Belgian Beer Exports Plunge in 2023 Amid Economic Pressures

Sarhan Basem

Brussels (Brussels Morning) – In 2023, Belgian beer consumption and exports declined significantly, with domestic consumption dropping by 5.8% and exports by 7.5%. Inflation, purchasing power issues, and staff shortages contributed to this decline, making it one of the sector’s most challenging years. 

How Did Inflation Impact Belgian Beer Consumption in 2023?

There is a historic decline in exports. The brewers refer to inflation, a purchasing power crisis and a staff shortage. After the disastrous year 2020 with the major impact of the coronavirus crisis, there was a recovery in beer consumption in 2021 and 2022 to almost the level of pre-covid year 2019. In 2023 things are back to normal again. Consumption fell by 5.8 per cent to 6.5 million hectoliters of beer. For the brewers, this is not so exceptional in itself, because there has been a global decline for more than 20 years.

But while until a few years ago they could compensate for declining domestic demand with booming exports, this is no longer the case. Exports fell for the fourth year in a row in 2023 and the largest decline ever: -7.5 per cent to 15 million hectoliters. In 2019 it was still 18.4 million hectoliters and in 2022 there was already a decrease of 6.5 percent. Just like in 2022, exports outside Europe mainly fell last year (-22.2 per cent to 2.2 million hectoliters). Exports to EU countries decreased considerably less (-4.4 per cent to 12.8 million hectoliters).

How Are Belgian Brewers Coping with Reduced Exports?

According to Belgian Brewers, the decline is due to competitiveness, which is under heavy pressure, for example, due to rising wages and energy costs. According to them, this makes it difficult to remain competitive compared to a growing local supply in the export countries. According to the brewers, the changing consumption pattern – which has been causing declining beer consumption in our own country for years and where consumers opt for a tasting beer – also affects exports.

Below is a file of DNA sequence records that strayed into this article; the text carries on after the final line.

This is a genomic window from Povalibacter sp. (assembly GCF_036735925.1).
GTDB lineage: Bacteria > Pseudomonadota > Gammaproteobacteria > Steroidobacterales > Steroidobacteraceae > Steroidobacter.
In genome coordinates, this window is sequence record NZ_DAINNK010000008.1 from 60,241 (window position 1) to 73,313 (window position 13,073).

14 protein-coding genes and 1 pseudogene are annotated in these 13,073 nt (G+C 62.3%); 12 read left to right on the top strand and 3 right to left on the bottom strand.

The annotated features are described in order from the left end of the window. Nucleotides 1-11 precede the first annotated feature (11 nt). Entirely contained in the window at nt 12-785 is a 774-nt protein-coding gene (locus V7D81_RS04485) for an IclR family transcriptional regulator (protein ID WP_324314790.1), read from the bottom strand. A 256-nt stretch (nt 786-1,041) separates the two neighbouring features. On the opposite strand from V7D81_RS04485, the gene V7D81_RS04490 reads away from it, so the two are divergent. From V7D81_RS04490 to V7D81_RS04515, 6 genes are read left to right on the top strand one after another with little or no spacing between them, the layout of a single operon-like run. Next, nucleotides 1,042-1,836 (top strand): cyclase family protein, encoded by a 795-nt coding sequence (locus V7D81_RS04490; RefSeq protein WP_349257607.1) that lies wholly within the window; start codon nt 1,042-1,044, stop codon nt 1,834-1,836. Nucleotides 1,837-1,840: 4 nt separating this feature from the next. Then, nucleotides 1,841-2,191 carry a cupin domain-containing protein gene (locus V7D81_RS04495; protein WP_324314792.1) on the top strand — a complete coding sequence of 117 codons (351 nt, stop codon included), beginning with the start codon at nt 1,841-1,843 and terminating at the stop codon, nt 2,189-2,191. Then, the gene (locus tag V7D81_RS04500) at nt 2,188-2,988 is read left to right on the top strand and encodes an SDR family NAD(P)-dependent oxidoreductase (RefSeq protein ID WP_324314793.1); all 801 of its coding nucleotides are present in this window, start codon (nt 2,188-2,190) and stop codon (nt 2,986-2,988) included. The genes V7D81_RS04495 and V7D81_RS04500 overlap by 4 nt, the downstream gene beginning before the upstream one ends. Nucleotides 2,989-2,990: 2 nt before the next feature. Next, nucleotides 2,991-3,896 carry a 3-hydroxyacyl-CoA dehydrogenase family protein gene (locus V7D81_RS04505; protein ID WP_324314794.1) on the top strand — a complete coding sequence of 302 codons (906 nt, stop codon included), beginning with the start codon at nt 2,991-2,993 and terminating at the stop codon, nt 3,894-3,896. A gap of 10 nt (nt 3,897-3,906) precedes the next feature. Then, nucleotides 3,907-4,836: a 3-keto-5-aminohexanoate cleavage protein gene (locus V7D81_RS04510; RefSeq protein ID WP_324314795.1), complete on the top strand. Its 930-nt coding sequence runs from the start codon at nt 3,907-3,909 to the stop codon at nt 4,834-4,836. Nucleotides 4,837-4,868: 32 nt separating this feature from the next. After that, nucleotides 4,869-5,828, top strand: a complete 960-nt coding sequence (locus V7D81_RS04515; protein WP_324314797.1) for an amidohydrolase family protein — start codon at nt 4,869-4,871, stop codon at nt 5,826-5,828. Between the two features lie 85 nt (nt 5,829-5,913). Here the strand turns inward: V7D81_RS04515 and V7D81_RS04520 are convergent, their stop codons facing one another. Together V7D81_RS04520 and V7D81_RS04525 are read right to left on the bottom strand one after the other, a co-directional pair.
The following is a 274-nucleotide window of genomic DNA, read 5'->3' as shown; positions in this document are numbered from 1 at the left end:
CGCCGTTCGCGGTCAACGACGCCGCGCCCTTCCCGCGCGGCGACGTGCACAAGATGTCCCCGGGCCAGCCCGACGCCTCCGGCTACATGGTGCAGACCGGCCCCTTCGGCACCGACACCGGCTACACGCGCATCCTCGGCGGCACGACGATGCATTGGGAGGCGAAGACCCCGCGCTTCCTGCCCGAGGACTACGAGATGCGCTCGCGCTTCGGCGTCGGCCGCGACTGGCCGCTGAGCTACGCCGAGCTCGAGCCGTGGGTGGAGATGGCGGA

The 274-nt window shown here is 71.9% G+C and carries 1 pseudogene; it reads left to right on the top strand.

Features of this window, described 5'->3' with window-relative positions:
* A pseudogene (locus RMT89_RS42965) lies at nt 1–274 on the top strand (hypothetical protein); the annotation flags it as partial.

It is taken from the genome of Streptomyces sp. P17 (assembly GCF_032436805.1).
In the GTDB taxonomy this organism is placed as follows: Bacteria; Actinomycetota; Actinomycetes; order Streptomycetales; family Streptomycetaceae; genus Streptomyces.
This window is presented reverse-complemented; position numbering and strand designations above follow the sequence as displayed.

Why Was 2023 a Challenging Year for Belgian Brewers?

2023 was “one of the most challenging years” for the sector, the annual report said. “The challenges for our sector are considerable: rising energy, production and wage costs, staff shortages and a lasagna of taxes that puts pressure on our competitiveness,” says Krishan Maudgal, director of Belgian Brewers.

However, the brewers remain resilient, it sounds. “The glass is and remains half full.” The sector continues to demand a “well-thought-out government policy” to support the sector and Belgian beer culture. In 2023, domestic consumption in the catering industry (-5.7 per cent) and retail (-5.9 per cent) fell. Seventy per cent of production is intended for export. Last year, 23 new breweries opened their doors, compared to 36 closures. At the end of 2023, there were 417 breweries throughout Belgium (-13), good for 6,927 direct jobs and 1,600 brands. The brewers together invested 251 million euros in 2023.

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Sarhan Basem is Brussels Morning's Senior Correspondent to the European Parliament. With a Bachelor's degree in English Literature, Sarhan brings a unique blend of linguistic finesse and analytical prowess to his reporting. Specializing in foreign affairs, human rights, civil liberties, and security issues, he delves deep into the intricacies of global politics to provide insightful commentary and in-depth coverage. Beyond the world of journalism, Sarhan is an avid traveler, exploring new cultures and cuisines, and enjoys unwinding with a good book or indulging in outdoor adventures whenever possible.